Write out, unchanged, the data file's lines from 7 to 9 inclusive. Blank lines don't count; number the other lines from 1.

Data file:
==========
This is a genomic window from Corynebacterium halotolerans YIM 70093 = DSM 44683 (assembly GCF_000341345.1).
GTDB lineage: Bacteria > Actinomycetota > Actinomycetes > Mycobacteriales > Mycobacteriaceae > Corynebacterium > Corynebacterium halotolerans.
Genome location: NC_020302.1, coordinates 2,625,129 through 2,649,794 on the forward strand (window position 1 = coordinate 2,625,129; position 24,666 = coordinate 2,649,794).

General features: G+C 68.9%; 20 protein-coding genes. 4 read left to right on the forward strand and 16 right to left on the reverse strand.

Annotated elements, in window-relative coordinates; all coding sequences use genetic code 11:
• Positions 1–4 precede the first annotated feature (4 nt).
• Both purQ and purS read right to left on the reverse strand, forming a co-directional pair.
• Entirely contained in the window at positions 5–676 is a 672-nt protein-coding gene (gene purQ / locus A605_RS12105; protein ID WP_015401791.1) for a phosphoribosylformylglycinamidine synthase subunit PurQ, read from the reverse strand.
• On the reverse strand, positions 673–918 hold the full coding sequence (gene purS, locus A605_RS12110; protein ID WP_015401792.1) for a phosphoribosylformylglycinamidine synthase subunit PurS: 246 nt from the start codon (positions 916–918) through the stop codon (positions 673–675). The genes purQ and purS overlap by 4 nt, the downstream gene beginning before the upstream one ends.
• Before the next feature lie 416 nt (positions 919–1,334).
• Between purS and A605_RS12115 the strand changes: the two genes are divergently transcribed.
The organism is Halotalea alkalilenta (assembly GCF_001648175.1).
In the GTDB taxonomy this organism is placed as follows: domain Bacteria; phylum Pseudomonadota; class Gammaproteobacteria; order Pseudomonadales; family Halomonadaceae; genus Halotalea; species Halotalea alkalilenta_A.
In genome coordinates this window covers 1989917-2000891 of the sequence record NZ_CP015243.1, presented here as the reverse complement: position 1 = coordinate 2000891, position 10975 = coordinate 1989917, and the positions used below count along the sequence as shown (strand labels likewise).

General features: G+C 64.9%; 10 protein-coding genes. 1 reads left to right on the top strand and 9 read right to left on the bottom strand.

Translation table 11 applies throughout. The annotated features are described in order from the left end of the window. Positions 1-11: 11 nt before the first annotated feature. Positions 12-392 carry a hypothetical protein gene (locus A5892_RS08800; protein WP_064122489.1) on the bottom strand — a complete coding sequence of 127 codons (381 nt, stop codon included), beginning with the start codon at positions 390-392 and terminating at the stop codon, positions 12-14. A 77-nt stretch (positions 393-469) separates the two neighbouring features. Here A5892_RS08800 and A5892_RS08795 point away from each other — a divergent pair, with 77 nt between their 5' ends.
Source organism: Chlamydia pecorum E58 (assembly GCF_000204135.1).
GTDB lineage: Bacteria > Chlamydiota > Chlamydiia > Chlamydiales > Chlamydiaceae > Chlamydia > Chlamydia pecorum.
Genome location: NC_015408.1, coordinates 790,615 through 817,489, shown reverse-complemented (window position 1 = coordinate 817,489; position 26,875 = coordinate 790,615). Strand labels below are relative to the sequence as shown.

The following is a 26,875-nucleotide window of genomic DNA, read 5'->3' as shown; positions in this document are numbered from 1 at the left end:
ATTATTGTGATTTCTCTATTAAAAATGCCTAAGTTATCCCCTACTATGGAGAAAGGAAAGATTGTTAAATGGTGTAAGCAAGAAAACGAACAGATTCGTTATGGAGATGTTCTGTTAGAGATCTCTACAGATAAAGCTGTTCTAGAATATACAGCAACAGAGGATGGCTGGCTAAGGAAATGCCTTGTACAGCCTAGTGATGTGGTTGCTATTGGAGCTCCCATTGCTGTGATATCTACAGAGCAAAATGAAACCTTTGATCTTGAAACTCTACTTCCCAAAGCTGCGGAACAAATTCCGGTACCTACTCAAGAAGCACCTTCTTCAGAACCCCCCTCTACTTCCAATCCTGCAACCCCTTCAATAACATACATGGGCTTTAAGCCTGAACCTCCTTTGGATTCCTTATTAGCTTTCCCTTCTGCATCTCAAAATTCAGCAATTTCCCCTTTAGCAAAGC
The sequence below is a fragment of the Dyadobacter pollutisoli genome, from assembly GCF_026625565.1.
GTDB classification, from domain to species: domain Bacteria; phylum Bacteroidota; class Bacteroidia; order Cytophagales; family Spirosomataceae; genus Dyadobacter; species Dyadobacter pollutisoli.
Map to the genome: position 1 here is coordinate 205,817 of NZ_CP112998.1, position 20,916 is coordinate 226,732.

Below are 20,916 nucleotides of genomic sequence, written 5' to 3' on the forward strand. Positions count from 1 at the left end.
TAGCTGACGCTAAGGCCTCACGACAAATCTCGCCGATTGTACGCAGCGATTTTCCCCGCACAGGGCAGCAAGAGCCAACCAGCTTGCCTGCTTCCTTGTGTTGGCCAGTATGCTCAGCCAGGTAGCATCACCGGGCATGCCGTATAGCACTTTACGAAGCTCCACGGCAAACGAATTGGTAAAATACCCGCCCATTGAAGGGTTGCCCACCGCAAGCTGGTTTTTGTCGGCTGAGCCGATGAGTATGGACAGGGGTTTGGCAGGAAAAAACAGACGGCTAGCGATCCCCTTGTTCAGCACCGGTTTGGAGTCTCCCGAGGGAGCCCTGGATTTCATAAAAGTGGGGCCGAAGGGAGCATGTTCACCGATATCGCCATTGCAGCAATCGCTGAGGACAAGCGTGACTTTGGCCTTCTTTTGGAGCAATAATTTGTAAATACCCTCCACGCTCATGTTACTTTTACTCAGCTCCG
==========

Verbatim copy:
• Both purQ and purS read right to left on the reverse strand, forming a co-directional pair.
• Entirely contained in the window at positions 5–676 is a 672-nt protein-coding gene (gene purQ / locus A605_RS12105; protein ID WP_015401791.1) for a phosphoribosylformylglycinamidine synthase subunit PurQ, read from the reverse strand.
• On the reverse strand, positions 673–918 hold the full coding sequence (gene purS, locus A605_RS12110; protein ID WP_015401792.1) for a phosphoribosylformylglycinamidine synthase subunit PurS: 246 nt from the start codon (positions 916–918) through the stop codon (positions 673–675). The genes purQ and purS overlap by 4 nt, the downstream gene beginning before the upstream one ends.